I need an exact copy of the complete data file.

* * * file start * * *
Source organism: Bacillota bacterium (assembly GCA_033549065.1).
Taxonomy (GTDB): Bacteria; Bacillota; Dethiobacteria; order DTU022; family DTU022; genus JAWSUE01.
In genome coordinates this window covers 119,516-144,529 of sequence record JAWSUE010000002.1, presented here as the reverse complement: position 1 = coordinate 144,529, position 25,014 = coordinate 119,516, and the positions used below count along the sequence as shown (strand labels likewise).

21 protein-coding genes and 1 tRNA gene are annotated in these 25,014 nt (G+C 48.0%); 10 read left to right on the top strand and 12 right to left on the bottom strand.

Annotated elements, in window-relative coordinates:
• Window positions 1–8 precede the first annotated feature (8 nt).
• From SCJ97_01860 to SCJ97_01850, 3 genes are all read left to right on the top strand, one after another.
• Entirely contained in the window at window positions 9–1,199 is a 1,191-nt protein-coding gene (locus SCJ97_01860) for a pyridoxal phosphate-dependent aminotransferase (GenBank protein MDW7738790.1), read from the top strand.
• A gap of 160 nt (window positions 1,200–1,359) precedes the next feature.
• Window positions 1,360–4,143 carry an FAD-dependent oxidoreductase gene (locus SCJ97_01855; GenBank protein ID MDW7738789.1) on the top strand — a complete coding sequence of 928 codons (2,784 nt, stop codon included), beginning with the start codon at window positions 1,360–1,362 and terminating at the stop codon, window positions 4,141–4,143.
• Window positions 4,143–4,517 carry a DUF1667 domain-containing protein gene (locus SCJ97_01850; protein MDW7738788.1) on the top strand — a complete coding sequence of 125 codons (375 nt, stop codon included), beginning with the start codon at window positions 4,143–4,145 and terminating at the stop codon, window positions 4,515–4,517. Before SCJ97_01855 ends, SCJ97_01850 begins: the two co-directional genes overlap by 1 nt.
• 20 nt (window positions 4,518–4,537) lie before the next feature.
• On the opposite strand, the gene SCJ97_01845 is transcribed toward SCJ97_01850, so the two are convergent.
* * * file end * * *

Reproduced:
Source organism: Bacillota bacterium (assembly GCA_033549065.1).
Taxonomy (GTDB): Bacteria; Bacillota; Dethiobacteria; order DTU022; family DTU022; genus JAWSUE01.
In genome coordinates this window covers 119,516-144,529 of sequence record JAWSUE010000002.1, presented here as the reverse complement: position 1 = coordinate 144,529, position 25,014 = coordinate 119,516, and the positions used below count along the sequence as shown (strand labels likewise).

21 protein-coding genes and 1 tRNA gene are annotated in these 25,014 nt (G+C 48.0%); 10 read left to right on the top strand and 12 right to left on the bottom strand.

Annotated elements, in window-relative coordinates:
• Window positions 1–8 precede the first annotated feature (8 nt).
• From SCJ97_01860 to SCJ97_01850, 3 genes are all read left to right on the top strand, one after another.
• Entirely contained in the window at window positions 9–1,199 is a 1,191-nt protein-coding gene (locus SCJ97_01860) for a pyridoxal phosphate-dependent aminotransferase (GenBank protein MDW7738790.1), read from the top strand.
• A gap of 160 nt (window positions 1,200–1,359) precedes the next feature.
• Window positions 1,360–4,143 carry an FAD-dependent oxidoreductase gene (locus SCJ97_01855; GenBank protein ID MDW7738789.1) on the top strand — a complete coding sequence of 928 codons (2,784 nt, stop codon included), beginning with the start codon at window positions 1,360–1,362 and terminating at the stop codon, window positions 4,141–4,143.
• Window positions 4,143–4,517 carry a DUF1667 domain-containing protein gene (locus SCJ97_01850; protein MDW7738788.1) on the top strand — a complete coding sequence of 125 codons (375 nt, stop codon included), beginning with the start codon at window positions 4,143–4,145 and terminating at the stop codon, window positions 4,515–4,517. Before SCJ97_01855 ends, SCJ97_01850 begins: the two co-directional genes overlap by 1 nt.
• 20 nt (window positions 4,518–4,537) lie before the next feature.
• On the opposite strand, the gene SCJ97_01845 is transcribed toward SCJ97_01850, so the two are convergent.